EGU21-7127, updated on 04 Mar 2021
EGU General Assembly 2021
© Author(s) 2021. This work is distributed under
the Creative Commons Attribution 4.0 License.

General Relativistic effects acting on GNSS orbits with a focus on Galileo satellites launched into incorrect orbital planes

Krzysztof Sośnica1, Grzegorz Bury1, Radosław Zajdel1, Kamil Kaźmierski1, Javier Ventura-Traveset2, Roberto Prieto Cerdeira3, and Luis Mendes4
Krzysztof Sośnica et al.
  • 1Wroclaw University of Environmental and Life Sciences, Institute of Geodesy and Geoinformatics, Satellite Geodesy Department, Wroclaw, Poland (
  • 2European Space Agency, Galileo Navigation Science Office, ESA Toulouse, Centre Spatial de Toulouse
  • 3European Space Agency, Navigation Directorate, ESTEC
  • 4European Space Agency, RHEA Group, Galileo Navigation Science Office, ESAC

Three orbital effects emerging from general relativity are typically considered for Earth-orbiting satellites: the Schwarzschild effect, Lense-Thirring effect or frame-dragging, and the de Sitter or geodetic precession effect. For circular orbits and short satellite orbital arcs, the dominating Schwarzschild effect is difficult to determine, because it causes a constant radial acceleration which can be absorbed by a small modification in the gravitational constant GM term or a constant offset in the estimated semi-major axis of a satellite orbit. To separate the effects caused by the Schwarzschild effect from other orbital effects, especially those emerging from orbit modeling issues of non-gravitational accelerations, eccentric satellite orbits should be employed.

The first pair of satellites belonging to the Galileo satellite system was accidentally launched into non-circular orbits with height variations between from 17,180 km for the perigee to 26,020 km for the apogee. The eccentric orbits introduced new opportunities for the verification of the effects emerging from general relativity when employing the Galileo constellation. Galileo satellites are equipped with two techniques for precise orbit determination: microwave GNSS antennas and SLR retroreflectors which allow for deriving their orbits of superior quality.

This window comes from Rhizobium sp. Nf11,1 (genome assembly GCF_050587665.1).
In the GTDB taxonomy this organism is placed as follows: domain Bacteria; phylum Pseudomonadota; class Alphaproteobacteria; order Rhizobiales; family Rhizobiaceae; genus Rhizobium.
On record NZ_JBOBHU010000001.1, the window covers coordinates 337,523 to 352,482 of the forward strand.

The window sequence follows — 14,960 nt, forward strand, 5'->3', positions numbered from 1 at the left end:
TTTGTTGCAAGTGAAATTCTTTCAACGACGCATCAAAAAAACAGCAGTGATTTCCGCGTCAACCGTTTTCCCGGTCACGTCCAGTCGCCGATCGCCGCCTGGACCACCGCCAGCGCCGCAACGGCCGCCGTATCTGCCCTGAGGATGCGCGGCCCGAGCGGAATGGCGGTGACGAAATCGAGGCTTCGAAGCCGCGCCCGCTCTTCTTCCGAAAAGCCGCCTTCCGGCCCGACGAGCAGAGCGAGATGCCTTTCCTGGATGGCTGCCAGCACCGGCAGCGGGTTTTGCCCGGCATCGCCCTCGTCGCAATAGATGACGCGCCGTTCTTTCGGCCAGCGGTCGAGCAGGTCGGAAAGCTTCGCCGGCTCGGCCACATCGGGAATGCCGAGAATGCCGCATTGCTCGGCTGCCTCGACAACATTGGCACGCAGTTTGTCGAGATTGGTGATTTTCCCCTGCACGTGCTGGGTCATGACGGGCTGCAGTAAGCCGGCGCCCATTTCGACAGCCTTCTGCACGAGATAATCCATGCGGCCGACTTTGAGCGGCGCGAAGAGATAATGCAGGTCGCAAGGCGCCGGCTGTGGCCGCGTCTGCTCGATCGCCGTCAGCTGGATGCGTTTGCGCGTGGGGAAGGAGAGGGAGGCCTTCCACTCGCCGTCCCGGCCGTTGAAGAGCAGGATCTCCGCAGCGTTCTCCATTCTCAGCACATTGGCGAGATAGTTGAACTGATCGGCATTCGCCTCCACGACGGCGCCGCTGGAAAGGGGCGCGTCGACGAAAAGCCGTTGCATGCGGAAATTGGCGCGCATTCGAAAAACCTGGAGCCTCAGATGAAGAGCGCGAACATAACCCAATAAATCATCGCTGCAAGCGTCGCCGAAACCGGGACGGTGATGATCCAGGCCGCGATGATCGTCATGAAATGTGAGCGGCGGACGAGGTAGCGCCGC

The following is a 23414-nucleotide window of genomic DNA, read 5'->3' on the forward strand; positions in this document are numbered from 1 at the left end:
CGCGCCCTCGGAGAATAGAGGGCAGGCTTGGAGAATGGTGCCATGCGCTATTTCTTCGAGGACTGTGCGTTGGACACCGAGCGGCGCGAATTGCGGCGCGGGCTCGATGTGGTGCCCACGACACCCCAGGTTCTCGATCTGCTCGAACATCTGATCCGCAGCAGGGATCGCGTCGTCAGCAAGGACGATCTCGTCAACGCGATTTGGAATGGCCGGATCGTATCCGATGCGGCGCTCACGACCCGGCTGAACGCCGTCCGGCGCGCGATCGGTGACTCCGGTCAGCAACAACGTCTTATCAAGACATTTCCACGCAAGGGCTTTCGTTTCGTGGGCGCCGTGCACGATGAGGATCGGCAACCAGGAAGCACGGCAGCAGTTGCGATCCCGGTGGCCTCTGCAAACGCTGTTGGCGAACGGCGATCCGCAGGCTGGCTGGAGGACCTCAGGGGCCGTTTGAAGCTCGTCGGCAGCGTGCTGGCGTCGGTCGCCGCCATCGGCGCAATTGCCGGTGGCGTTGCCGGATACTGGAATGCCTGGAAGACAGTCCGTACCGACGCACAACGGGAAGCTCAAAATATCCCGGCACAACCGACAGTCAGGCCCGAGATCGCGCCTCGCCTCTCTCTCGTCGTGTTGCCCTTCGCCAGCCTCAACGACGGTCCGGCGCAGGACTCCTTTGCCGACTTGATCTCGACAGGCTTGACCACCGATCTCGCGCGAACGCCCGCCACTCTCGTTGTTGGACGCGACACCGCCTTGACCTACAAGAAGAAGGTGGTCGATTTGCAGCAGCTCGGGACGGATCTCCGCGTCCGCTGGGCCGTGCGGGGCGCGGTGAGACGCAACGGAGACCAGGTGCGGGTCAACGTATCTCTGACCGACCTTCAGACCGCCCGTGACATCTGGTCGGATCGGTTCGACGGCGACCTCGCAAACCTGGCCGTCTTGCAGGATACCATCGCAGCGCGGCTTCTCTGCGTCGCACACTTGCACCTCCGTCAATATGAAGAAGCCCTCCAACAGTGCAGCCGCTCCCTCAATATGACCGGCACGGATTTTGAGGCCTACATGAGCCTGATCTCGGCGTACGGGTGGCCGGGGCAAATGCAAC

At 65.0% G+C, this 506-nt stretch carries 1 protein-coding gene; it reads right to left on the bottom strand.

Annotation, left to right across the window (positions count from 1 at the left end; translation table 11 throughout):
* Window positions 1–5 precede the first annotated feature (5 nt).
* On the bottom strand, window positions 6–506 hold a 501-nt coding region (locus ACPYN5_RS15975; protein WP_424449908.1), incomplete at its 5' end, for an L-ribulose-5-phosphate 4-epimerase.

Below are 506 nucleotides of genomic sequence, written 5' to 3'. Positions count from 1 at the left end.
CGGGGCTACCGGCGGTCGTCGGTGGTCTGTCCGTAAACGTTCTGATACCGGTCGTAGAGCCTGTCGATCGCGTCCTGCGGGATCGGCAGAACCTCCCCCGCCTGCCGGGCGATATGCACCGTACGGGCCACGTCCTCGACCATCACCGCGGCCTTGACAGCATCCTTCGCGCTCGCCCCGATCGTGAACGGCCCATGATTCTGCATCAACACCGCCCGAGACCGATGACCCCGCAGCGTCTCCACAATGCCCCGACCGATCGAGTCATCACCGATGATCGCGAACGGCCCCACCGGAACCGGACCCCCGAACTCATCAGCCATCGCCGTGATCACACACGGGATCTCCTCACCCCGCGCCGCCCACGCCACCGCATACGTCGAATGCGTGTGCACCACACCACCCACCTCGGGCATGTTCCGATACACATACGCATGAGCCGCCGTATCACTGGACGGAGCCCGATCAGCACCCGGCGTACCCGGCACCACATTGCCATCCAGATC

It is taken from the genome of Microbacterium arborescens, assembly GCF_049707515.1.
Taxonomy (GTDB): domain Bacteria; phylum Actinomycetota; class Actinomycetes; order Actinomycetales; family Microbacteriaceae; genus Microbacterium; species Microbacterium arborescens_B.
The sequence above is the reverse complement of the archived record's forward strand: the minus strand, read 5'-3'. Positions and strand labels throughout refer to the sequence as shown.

In this study, we discuss effects in GNSS orbits emerging from general relativity. We concentrate on those effects that exceed the value of 1 mm over 1 day, thus are of fundamental importance for precise orbit determination in satellite geodesy and precise high-quality products of the International GNSS Service. We show that the semi-major axis of Galileo satellites in eccentric orbits varies between -29 mm in perigee to -9 mm in apogee due to the Schwarzschild term. For GNSS geostationary satellites with the inclination angle close to zero, the omission of the de Sitter effect may cause an error of the determination of the right ascension of ascending node exceeding the value of 1 meter after 1 day. Finally, we discuss the suitability of using GPS, GLONASS, and Galileo satellite orbits to determine the values of the Post-Newtonian Parameters γ and β and all limitations related to the observability of these parameters at GNSS heights and systematic errors emerging from non-gravitation orbit perturbations.

How to cite: Sośnica, K., Bury, G., Zajdel, R., Kaźmierski, K., Ventura-Traveset, J., Prieto Cerdeira, R., and Mendes, L.: General Relativistic effects acting on GNSS orbits with a focus on Galileo satellites launched into incorrect orbital planes, EGU General Assembly 2021, online, 19–30 Apr 2021, EGU21-7127,, 2021.